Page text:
International Regatta of Bathtubs - La Regate des Baignoiresin Dinant, Belgium
International Regatta of Bathtubs - La Regate des Baignoires
Words by Bob Brooke
The hot sun of a mid-August day beats down on a motley flotilla as it makes it way down the River Meuse through the town of Dinant, Belgium. One of Europe's lesser-known festivals, La Regate des Baignoires, the International Regatta of Bathtubs, was, as the local tourist board cheerfully admits, a promotional stunt dreamed up to bring visitors to this sliver of a town wedged between steeps cliffs and the Meuse River about an hour from Brussels.
The town of Dinant lies along the chic part of the River Meuse. Here riverbanks are either sweeping lawns dotted with tangles of wild roses. It offers visitors a breathtaking experience. Dominated by a sharply-rising, stone cliff topped by an expansive, 11th-Century citadel, which looks down directly onto the imposing, 13th-century "collegial" Church of Notre Dame with its bulbous main tower, it received its charter in 1152. Its present form dates from the early 19th Century.
This particular afternoon, people spill over the bridges and riverbanks in the heart of Dinant beneath its Citadel high on the cliffs above, all anxiously awaiting the bizarre flotilla making its way untidily up the placid Meuse River. Some sit on blankets, others on chairs, and still others at tables brought down to the riverbank by local café owners.
Now in its 20th year, the bathtub regatta is down home, creative entertainment for the whole family. The fundamental rule of this nautical festival is that each craft must have at least one bathtub at its core. Often, it's hard to see the tub, but it must be an integral part of the design. Regatta rules also forbid motors, as well as the deliberate sinking of fellow competitors.
Prize categories seem to be as bizarre as some of the craft in the race. Though crafts can win prizes for speed and technical endeavor, they can also win for beauty, novelty, and representation of the town. Local businesses, such as a local butcher, sponsor them. Watching as five muscular young men wielding meat cleavers paddle their raft slowly along the route while dousing each other with buckets of water, the crowd cheers them on as a pirate raft sporting a sail and crew dressed in eyepatches and dresses, slowly catches up.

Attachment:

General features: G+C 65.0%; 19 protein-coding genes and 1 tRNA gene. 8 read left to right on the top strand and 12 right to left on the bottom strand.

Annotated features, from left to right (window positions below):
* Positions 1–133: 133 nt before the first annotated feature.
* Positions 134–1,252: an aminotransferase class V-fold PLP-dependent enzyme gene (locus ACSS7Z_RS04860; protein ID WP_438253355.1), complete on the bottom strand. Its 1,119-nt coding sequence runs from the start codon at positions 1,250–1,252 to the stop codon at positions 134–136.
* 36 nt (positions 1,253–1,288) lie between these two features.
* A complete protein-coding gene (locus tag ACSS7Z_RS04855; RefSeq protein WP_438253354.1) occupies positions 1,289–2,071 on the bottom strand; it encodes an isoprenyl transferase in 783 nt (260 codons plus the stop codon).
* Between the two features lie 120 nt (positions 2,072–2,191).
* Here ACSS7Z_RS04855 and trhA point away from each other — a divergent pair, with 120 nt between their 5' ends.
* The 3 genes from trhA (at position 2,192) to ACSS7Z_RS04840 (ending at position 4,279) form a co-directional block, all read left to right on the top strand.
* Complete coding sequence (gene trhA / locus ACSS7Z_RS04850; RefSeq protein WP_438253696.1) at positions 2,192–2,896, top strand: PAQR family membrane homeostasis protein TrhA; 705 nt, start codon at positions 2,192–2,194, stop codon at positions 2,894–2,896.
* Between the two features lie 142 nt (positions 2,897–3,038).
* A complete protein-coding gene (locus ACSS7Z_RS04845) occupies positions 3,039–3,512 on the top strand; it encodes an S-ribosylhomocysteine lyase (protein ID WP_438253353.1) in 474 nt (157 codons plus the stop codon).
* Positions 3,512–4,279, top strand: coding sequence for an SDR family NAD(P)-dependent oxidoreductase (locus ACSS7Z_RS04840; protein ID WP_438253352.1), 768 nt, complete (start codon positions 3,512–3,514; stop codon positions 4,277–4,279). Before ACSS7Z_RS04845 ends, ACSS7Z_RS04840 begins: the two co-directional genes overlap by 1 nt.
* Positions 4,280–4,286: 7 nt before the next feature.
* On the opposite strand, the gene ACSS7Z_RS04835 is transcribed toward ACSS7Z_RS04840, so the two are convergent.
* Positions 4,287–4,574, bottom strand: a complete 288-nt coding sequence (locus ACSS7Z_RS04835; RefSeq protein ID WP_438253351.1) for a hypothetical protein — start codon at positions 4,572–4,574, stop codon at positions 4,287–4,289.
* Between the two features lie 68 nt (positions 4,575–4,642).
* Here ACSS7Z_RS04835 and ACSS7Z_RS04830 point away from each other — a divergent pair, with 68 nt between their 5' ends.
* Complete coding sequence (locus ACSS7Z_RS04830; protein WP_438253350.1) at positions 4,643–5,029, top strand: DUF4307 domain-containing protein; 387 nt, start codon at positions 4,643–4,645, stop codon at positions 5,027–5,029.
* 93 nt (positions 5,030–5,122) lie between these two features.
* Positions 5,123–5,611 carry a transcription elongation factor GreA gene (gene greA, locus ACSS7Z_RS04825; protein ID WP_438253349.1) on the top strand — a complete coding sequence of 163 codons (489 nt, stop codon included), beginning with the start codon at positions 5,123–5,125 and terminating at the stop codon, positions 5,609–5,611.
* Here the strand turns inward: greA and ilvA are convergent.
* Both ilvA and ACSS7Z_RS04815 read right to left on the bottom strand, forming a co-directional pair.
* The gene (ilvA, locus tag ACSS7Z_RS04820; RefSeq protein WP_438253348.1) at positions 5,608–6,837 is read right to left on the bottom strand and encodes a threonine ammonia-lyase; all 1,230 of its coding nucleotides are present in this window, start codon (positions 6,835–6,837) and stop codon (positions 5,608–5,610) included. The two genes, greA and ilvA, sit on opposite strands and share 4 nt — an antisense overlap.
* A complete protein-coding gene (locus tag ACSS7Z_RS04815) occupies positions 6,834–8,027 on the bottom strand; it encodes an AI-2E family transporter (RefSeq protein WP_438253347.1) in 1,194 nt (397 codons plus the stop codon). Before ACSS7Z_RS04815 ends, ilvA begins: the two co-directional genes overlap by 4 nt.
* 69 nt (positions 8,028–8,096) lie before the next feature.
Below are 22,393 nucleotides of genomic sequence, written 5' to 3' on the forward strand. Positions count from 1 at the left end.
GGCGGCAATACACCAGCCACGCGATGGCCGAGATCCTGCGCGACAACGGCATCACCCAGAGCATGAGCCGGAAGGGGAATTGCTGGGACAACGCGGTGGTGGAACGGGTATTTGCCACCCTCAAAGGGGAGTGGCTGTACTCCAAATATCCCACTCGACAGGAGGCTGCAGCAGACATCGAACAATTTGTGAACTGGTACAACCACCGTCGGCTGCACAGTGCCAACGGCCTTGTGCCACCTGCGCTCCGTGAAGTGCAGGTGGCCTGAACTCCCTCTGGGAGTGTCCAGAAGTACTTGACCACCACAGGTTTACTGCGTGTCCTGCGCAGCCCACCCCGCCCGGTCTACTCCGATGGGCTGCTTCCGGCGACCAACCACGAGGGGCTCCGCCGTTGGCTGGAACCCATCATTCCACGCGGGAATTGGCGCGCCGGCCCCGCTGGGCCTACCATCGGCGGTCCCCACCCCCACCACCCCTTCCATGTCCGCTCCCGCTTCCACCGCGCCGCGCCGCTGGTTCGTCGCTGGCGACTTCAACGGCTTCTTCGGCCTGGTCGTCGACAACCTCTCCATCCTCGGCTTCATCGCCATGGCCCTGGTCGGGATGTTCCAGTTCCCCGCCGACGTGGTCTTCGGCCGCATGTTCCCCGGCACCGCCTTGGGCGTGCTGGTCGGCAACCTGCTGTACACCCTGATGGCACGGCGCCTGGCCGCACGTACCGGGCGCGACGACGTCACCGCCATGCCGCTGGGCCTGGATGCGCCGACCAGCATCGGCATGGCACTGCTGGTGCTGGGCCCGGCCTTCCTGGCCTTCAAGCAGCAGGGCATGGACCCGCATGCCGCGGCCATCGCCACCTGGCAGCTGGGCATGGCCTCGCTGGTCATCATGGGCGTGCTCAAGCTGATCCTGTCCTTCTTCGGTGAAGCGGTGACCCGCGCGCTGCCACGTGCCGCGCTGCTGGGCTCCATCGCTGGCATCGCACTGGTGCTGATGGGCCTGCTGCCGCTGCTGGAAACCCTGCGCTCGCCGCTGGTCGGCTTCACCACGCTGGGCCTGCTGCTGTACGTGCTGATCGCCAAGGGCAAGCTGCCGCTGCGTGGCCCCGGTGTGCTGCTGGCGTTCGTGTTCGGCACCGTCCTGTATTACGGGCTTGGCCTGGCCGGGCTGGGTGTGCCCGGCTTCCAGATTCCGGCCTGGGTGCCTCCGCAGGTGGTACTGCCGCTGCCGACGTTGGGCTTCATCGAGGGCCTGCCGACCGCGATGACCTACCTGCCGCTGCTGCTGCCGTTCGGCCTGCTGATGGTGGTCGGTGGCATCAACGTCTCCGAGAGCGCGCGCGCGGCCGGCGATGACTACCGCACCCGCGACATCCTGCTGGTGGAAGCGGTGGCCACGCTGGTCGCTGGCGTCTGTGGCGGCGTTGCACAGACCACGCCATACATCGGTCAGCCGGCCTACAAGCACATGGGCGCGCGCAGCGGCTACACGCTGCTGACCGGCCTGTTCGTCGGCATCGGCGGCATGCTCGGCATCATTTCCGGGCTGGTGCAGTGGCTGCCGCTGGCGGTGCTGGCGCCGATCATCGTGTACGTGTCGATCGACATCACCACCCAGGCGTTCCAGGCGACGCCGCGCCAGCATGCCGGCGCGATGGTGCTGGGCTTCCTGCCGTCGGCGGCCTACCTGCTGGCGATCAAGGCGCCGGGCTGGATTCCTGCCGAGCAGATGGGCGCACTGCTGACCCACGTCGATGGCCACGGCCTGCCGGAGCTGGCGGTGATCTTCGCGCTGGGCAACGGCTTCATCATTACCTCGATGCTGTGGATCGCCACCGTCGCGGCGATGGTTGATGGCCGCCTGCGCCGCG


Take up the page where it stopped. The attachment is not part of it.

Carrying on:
Speed is a joke at this regatta. Perhaps, it would be better to give a prize to the slowest boat. But that's what makes this festival so intriguing. While the tub crafts meander upriver, townsfolk in their own boats and the media in theirs slowly run circles around them. Of course, the mid-summer heat and all that water help to produce antics which keep the scores of spectators sitting at tables on shore entertained while drinking cold Belgian beer.
Leading the way upriver is what looks like an ostrich boat, complete with water pouring through the beak of the ostrich figurehead that adorns the craft. Following that is the aforementioned butcher boat, and not far behind, two cyclists propel their craft by pedal-power. Contraptions of every size and shape make their way upstream. And to cool off, participants throw buckets of water at each other.
Even the beer-drinking spectators aren't protected from getting a dousing, as contestants hurl buckets of water their way. It ends up as one big free-for-all and fun for all who attend. This year's regatta is slated for August 15.
It's ironic that such a raucous festival should be held in a town with such a long history of suffering. Louis XI and Charles the Bold used it as a battleground. The latter was also the Duke of Burgundy, and one method of achieving that title was to sack poor Dinant, tie its 800 residents back to back, and then push them into the river.
But Dinant is best known not for its suffering but as the center for copper and brass work called dinanderie. Artisans have been hammering out chandeliers, candlesticks, pulpits, etc, for church and home since the second century. And they're still at it today. Though the high point of this ancient art came in the Middle Ages, Charles of Burgundy put a stop to it when he sacked the town in 1466. It took 400 years to get it going again, but today, visitors can see the coppersmiths at work, using nearly identical methods, by walking through town while keeping an ear open for the ring of a hammer.
Because of its flourishing economy, Dinant was able to defend itself against the archdiocese of Liege only to sustain substantial damage during World War I and II. Only the Citadel and the Church of Notre Dame, with its two incomplete towers, have been preserved.
Since the regatta is held during the afternoon, visitors can tour the Citadel, which towers atop steep chalk cliffs to a height of 330 feet, and its arms museum, a reminder of the town's long military history, during the morning. It can be easily reached by means of a cable car or a road. While they're up there, they might want to prowl its subterranean passageways to discover its mysterious past. Or perhaps music lovers might want to visit the house museum of Adolphe Sax, the inventor of the saxophone, born in Dinant in 1814. Or, they might want to travel the Meuse in the comfort of a steamer to enjoy the scenic wonders of the Meuse Valley.
But after the festival, visitors and townsfolk alike settle into cafés to devour couques, delicious gingerbread-like pastries that come in all sorts of shapes, accompanied by rich, dark Belgian coffee.
Check out Bob Brooke's wonderful sites featuring more of his writing and phootography at http://www.bobbrooke.com, http://www.therealmexico.com and http://www.allscandinavia.com. All three are updated regularly.